Lithuanian Public Libraries Welcome People with Autism
In Lithuania, as with the rest of the world, the number of autism cases is increasing. Although individuals with autism vary widely in the type and severity of symptoms they experience, many face challenges in social interactions, sensory sensitivity, and linguistic and non-linguistic communication. Parents of children with autism spectrum disorder often avoid public places because in most cases they are not suitable for their children.
Public libraries are public institutions and should be available to and accessible by anyone; however, this is not always the case in reality. Research indicates that individuals with autism spectrum disorder identify the library as a great place to relax, learn, and spend quality time. In a recent survey, about 90 percent of families with autistic children said that they would visit libraries more often if they were more adapted to their needs.
Ingrida, a mother of a son with an autism spectrum disorder, commented on the challenges of introducing her son to a new environment with such specific behavioral expectations of its patrons. She emphasized the importance of teaching basic rules of visiting a library environment to clarify acceptable behaviors. For example, when you take a book from a shelf in a library, it is expected that you put it back on the shelf. Additionally, introducing an autistic patron to proper library etiquette is not as simple as telling them to sit quietly or stay calm. People with an autism spectrum disorder need to learn to live in society, and society also needs to learn to accept and understand this socially-sensitive group.
Jacob’s mother, Živilė, says that many individuals with an autism spectrum disorder have an easier time processing information with visual cues. Using adapted text and pictures is crucial to familiarizing individuals with autism with unfamiliar environments and situations. For example, it would be helpful for libraries to provide visual information depicting for example where certain books are placed and where the toilet is. Živilė describes the unique challenges that families with autism face going out in public. There is a great deal of anxiety around not knowing how their autistic loved one will behave in a public library and how others might react to their behavior.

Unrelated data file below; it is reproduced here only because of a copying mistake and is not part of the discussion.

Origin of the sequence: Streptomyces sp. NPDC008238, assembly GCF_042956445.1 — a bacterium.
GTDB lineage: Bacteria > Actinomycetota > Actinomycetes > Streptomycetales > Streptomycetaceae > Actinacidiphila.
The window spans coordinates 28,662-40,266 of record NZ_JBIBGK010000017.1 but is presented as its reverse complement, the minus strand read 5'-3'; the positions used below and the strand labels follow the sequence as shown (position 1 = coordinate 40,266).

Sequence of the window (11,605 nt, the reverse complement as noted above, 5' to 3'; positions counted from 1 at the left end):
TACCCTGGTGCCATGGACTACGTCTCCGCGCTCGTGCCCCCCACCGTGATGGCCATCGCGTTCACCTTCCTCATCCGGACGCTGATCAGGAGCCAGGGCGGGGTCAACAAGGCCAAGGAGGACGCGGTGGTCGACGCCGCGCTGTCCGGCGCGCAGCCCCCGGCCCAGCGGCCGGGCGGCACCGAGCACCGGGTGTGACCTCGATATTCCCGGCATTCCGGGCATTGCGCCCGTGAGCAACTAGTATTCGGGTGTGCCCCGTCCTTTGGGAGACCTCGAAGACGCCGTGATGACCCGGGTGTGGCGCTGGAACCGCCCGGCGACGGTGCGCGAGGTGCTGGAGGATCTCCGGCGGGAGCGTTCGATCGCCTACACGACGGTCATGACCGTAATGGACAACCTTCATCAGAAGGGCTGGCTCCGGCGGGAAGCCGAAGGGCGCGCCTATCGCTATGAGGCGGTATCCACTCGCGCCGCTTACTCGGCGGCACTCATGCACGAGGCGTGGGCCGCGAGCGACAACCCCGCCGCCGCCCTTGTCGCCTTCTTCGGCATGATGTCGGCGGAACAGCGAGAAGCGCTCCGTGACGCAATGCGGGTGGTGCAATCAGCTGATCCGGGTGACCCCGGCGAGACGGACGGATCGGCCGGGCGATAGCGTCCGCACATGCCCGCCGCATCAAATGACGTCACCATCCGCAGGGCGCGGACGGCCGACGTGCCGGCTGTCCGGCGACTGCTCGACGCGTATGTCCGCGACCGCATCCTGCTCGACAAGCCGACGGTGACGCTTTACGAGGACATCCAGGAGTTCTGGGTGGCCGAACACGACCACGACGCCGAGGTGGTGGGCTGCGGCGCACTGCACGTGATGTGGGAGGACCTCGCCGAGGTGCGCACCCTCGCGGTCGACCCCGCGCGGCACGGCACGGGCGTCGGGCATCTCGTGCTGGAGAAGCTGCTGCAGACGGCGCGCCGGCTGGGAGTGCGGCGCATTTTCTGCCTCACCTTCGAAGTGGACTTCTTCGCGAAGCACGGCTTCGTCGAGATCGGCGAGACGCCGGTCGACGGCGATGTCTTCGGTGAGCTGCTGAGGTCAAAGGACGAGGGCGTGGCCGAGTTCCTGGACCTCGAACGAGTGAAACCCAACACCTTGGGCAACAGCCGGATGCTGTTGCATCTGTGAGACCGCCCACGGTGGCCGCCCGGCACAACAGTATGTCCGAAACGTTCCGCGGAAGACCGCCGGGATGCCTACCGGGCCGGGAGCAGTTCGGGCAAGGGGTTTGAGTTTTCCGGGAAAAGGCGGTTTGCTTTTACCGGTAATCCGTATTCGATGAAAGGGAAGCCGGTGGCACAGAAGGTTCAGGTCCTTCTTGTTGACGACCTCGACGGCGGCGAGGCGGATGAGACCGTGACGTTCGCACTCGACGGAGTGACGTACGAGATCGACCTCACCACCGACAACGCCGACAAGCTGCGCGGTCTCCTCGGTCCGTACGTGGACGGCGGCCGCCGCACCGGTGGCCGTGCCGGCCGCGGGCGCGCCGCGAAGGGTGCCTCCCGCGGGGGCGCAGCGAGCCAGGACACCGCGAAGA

Since November 2020, the doors of Lithuanian public libraries have been decorated with a colorful logo with the slogan “Library for everyone”. This is a sign that the library is becoming an even more open and friendly place for all individuals despite their differences.
The project titled “Implementation of a network of libraries friendly to people with autism spectrum and other language, communication and behavioral disorders” was financed by the Ministry of Culture of the Republic of Lithuania.
Lithuanian public libraries offer social stories and posters that help visitors with autism spectrum disorder prepare for a visit to the library. The social stories that visitors will find on the library websites allow them to get acquainted with the library spaces, rules, and staff.
To help individuals with autism to manage anxiety, calm down, and relax, a special toolkit has been prepared for each of the public libraries. It consists of sensory, tactile, audio, and visual aids. In addition, library staff have been provided with additional training regarding how to interact with and help autistic children in the library.
The fact that Lithuanian libraries are becoming friendlier to this community is a big step forward, giving hope that other public institutions will follow this beautiful example.
To learn more, contact the Šiauliai County Povilas Višinskis Public Library.
The views expressed in this paper are those of the author(s) and do not necessarily represent the views of the NLM Family Foundation.